I have written a client server program in which the server sends a program to the client, and the client executes the received program. In this case it is a line drawing program in OpenGL. The problem is that on running the server and client the whole program i.e. sending of the program to server and client execution takes place at times, but at times the execution does not take place. The client gets connected and then its stuck. The program doesn't get stopped either.The same works in my friends system,but in mine it works only sometimes(most of the times it wont). What could be the reason? Am I missing something?

My server code:

from OpenGL.GLUT import *
from OpenGL.GLU import *
from OpenGL.GL import *
import sys
import threading
import os
import socket

class ClientThread ( threading.Thread ):
 # Override Thread's __init__ method to accept the parameters needed:
 def __init__ ( self, channel, details ):
  self.channel = channel
  self.details = details
  threading.Thread.__init__ ( self )

 #Codes to be executed when thread is executed:
 def run ( self ):
  a1=self.channel.recv(1024)
  print "client says:"+a1
  print 'Received connection:', self.details [ 0 ]
  finp = open("stringcheck.py","r")
  #self.channel.send("#start\n")
  info = finp.readlines() 
  for record in info:
   self.channel.send(record)
  #self.channel.send(info)
  self.channel.send("#p") 
 

server = socket.socket ( socket.AF_INET, socket.SOCK_STREAM )
server.bind ( ( '127.0.0.1', 2713) )
#Listens for connections made to socket.
#Specifies maximum number of queued connection.
server.listen ( 5 )
while True:
 channel, details = server.accept()
 #Create an instance of thread class and call its start method.
 ClientThread ( channel, details ).start()

Client code:

from OpenGL.GLUT import *
from OpenGL.GLU import *
from OpenGL.GL import *
import os
import socket
import threading
import thread
import subprocess

class ConnectionThread( threading.Thread ):

 def run ( self ):
  
  client = socket.socket ( socket.AF_INET, socket.SOCK_STREAM )
  client.connect( ( '127.0.0.1', 2713) )
  client.send("connected")
  a=client.recv(1024)
  b=a
  f=1
   
  while f: 
   a = client.recv(1024)
   if a=="#p":
    f=0
    break
   b+=a
   
  #print b
  exec(b) 
  client.close()

ConnectionThread().start()

What could the problem be? I searched the net, but looked in the wrong places I think.

Among the possible issues:

1/ The threading.Thread class has a special rule: If the subclass overrides the constructor, it must make sure to invoke the base class constructor (Thread.__init__()) before doing anything else to the thread.. See http://docs.python.org/library/threading.html#threading.Thread .This is a frequent source of errors, so you should move line 14 immediately after line 11 in the server code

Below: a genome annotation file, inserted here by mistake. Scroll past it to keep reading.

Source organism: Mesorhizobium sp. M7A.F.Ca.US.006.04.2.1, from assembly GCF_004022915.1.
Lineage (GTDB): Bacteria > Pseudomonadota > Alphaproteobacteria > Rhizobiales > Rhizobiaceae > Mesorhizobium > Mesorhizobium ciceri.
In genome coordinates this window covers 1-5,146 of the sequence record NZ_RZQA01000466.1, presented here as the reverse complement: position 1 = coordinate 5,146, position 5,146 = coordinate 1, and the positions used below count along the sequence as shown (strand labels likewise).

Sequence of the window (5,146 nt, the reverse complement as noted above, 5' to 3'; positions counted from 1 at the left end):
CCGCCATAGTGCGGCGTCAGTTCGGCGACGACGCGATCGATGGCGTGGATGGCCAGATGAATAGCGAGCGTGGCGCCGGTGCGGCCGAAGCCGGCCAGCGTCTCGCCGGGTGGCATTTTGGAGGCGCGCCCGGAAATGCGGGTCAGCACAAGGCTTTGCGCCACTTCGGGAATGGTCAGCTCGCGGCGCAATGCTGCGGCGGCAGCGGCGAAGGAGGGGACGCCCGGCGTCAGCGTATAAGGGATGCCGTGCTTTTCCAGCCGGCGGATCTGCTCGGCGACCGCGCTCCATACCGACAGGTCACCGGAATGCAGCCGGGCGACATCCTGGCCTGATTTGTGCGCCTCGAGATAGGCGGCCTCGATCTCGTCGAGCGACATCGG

2/ socket.send() is not guaranteed to send all the data, you should use socket.sendall() instead

3/ The calls to recv() are not guaranteed to yield the same sequence of strings that were passed to send(). The client loop should probably be written

while True: 
   a = client.recv(1024)
   b += a
   if b[-2:] == "#p":
    break

4/ Why does your client code need to start a new thread ? The main thread could receive and execute the code. Otherwise you should wait for the child thread:

conn_thread = ConnectionThread()
conn_thread.start()
conn_thread.join()

Personnaly, I don't like to use raw sockets. You could have considered other solutions (like xmlrpc), which do all the sockets details for you.

Edited 5 Years Ago by Gribouillis: n/a

Thanx for the response...i followed your sugestions1,2 and 3.Then i started the server and client.There was no output.Then i closed the server and then the output appeared.What should i do now?

As Grib said. Its always a good idea to overide and declare just after the

def __ini__()

Not only for threading but all. It will save you from pain.
Also i will like an open server binding. line 31.
with that, the server can be used any where.

Secondly, client side.
number 17-19 i personaly dont like that. Put the logic in a while loop.
Bring them under line 21.

You should perhaps call self.channel.close() on the server side after the #p was sent. Also on the client side, you could close the socket before exec(b). Did the client receive the whole code ?

Another tip (unrelated to your issue), you should call

server.setsockopt(socket.SOL_SOCKET, socket.SO_REUSEADDR, 1)

just after the socket creation. This avoids blocking the port between different executions of the server program.

Edited 5 Years Ago by Gribouillis: n/a

This question has already been answered. Start a new discussion instead.